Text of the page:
In Europe, offshore wind farms generate much more power in the winter months due to higher wind speeds. “Being able to realise peak prices when demand is high puts offshore wind at an advantage to other renewable energy systems,” said Ms Brown.

BNEF also compared onshore wind ‘saturation’ in potential new markets, which it also regards as a ‘good signal,’ with several European countries facing ‘push back’ against further development of wind energy onshore.

Another potential market is those who rely on fossil fuel imports for energy, such as Island economies, with renewable energy and offshore wind being lower cost than current arrangements.

According to BNEF’s scoring matrix, the most promising new market for offshore wind development is Spain, driven by its ambitious decarbonisation plans and large-scale power demand. Italy also features highly in the matrix: its latest energy plan calls for 900MW of offshore wind capacity by 2030.

Greece is also a prime candidate for renewable technology, and the BNEF expects 500MW of offshore wind by 2030.

BNEF estimates 800 MW of the 3 GW will be floating wind, split between Greece and Spain. A steep continental shelf in the Mediterranean and deep waters throughout the Aegean make these markets ideal candidates for floating wind technology.

The EU is adopting a new set of targets for renewable energy and emissions reductions in the 2021-30 period. Member states have submitted draft NECPs which outline their strategy in achieving their decarbonisation targets.

These targets, along with coal phase-out policies will create new opportunities and innovation for renewable energy technologies such as offshore wind, due to a large amount of renewable energy generated at high load factors. This could help countries to bridge the gap between current levels of renewable generation and their 2030 goals.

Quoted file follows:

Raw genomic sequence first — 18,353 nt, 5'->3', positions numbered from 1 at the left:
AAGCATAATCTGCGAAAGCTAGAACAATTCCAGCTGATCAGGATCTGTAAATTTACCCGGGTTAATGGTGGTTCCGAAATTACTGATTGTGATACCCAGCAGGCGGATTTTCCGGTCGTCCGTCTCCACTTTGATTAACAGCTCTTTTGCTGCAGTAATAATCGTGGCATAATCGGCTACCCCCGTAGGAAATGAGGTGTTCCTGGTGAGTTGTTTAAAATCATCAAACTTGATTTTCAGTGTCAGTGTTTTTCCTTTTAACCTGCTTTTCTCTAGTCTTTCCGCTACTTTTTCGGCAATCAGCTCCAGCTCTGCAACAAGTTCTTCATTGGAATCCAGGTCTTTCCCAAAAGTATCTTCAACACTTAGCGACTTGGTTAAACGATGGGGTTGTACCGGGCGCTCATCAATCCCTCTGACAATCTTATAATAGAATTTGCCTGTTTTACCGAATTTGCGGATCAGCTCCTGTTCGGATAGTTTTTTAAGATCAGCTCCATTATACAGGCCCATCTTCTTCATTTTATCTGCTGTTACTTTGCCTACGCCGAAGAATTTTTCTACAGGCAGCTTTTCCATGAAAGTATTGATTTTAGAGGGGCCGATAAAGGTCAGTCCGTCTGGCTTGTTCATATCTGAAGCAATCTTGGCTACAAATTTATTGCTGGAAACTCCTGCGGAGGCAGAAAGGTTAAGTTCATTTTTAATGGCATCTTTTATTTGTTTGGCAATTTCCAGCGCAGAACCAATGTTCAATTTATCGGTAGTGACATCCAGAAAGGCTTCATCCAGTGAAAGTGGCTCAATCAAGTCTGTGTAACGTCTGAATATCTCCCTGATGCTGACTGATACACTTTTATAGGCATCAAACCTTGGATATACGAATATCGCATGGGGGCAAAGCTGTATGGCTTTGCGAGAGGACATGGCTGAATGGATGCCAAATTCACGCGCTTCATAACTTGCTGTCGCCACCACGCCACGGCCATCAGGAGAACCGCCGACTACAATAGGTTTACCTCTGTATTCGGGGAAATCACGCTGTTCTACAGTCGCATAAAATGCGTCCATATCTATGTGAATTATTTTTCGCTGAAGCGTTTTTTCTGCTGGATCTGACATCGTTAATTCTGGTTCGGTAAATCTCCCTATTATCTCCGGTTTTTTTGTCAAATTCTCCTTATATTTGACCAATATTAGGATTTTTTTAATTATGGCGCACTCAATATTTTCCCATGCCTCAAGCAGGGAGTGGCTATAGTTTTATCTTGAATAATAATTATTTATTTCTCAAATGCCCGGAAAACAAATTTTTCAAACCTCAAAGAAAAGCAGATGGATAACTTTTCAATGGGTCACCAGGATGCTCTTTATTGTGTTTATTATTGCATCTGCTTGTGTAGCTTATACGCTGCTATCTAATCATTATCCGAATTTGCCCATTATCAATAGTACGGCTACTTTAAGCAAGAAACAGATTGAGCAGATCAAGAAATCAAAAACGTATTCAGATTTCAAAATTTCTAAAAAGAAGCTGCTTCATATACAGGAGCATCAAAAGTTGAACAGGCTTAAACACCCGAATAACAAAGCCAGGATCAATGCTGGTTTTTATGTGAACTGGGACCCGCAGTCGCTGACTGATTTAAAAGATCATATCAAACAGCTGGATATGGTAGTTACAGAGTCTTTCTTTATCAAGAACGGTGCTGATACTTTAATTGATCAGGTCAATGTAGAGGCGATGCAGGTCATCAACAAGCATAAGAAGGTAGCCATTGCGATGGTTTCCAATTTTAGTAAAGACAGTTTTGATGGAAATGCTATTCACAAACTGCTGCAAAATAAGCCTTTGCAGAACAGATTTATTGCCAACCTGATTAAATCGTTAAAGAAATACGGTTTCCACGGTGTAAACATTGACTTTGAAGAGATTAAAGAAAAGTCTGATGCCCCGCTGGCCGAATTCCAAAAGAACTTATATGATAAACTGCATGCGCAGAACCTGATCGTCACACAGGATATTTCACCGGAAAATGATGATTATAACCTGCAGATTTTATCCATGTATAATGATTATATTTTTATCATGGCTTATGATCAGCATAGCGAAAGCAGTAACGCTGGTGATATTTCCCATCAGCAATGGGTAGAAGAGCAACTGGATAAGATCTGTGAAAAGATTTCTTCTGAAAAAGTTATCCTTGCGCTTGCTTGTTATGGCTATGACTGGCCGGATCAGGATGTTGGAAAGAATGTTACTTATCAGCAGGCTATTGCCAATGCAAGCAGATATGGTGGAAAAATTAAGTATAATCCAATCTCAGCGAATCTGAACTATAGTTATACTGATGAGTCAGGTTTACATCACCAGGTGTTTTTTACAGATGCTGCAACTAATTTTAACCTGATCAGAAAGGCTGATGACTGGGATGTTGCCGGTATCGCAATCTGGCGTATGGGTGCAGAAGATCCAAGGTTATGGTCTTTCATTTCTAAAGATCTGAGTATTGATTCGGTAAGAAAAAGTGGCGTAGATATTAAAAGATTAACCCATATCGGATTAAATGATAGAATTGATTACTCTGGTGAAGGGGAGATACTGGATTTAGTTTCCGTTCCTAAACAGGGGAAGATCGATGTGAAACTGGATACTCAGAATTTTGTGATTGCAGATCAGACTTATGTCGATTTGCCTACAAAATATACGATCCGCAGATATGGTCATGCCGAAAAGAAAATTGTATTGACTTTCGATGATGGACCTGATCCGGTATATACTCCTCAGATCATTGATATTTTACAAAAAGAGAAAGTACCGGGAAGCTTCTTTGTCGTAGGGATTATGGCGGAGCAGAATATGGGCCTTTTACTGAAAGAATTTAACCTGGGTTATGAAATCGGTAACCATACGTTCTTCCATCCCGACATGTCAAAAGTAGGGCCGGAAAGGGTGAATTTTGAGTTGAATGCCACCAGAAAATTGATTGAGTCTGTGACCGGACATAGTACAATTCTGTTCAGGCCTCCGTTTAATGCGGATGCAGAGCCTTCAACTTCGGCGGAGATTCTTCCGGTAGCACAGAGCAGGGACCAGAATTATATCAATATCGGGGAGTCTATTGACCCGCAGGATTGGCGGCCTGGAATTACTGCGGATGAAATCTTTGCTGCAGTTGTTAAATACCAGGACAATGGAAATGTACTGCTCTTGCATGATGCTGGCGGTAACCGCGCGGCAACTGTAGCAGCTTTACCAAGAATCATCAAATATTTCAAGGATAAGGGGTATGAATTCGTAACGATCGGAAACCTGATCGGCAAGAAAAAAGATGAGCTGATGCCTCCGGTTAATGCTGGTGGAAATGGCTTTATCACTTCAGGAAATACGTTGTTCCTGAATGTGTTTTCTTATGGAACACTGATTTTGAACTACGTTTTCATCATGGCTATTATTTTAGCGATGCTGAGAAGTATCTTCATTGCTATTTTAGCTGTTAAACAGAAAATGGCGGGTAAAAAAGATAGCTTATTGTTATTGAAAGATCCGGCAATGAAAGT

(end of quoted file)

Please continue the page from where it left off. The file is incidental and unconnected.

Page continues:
Smaller countries, such as Lithuania, Estonia, Slovenia, and Finland have targets below 50 per cent, and many are already well on the way to achieving them. Turkey, Albania, and Latvia, non-EU countries, have not submitted NECPs, but Turkey has set out its own targets to 2023.

Turkey is leading the way when it comes to demand growth. The BNEF expects a 40 per cent growth in demand by 2030, driven by population growth and economic activity. Albania also has a strong demand growth, but from a low starting point, its contribution to the 2030 targets will be small. Italy, Spain and Turkey will be the largest consumers of power in 2030.

Despite Brexit, and the UK no longer being an EU member, the UK Department for International Trade is cooperating with German wind energy business network WAB for offshore wind and green hydrogen.

The partners started cooperating on 6 February with a joint WAB regulars’ meeting at the British Embassy in Berlin, with talks about the role of offshore wind on the way to climate neutrality, as reported by ReNews.

Six companies gave presentations, including WAB members Convent Experts, Neova and Steelwind Nordenham and UK companies 3Sun Group, Offshore Design Engineering and LOC Germany.

The UK has the role of an official partner country at the conference, bringing experts to speak about current market developments, the political framework, and innovations in renewables. WAB said the aim is to continue working with DIT regardless of Brexit.

For established offshore wind markets, the timelines for project developments vary from four to 10 years, from initial announcement to commercial operation, all depending on the scope of the project.

For new markets, BNEF assumes a six-year development timeframe from auction to commissioning, where auction winners must gain environmental permits before commencing construction.

If your business operates within the renewables sector, please ensure that your offshore teams and technicians have attended certified GWO courses over the past two years and hold valid certification to prove it.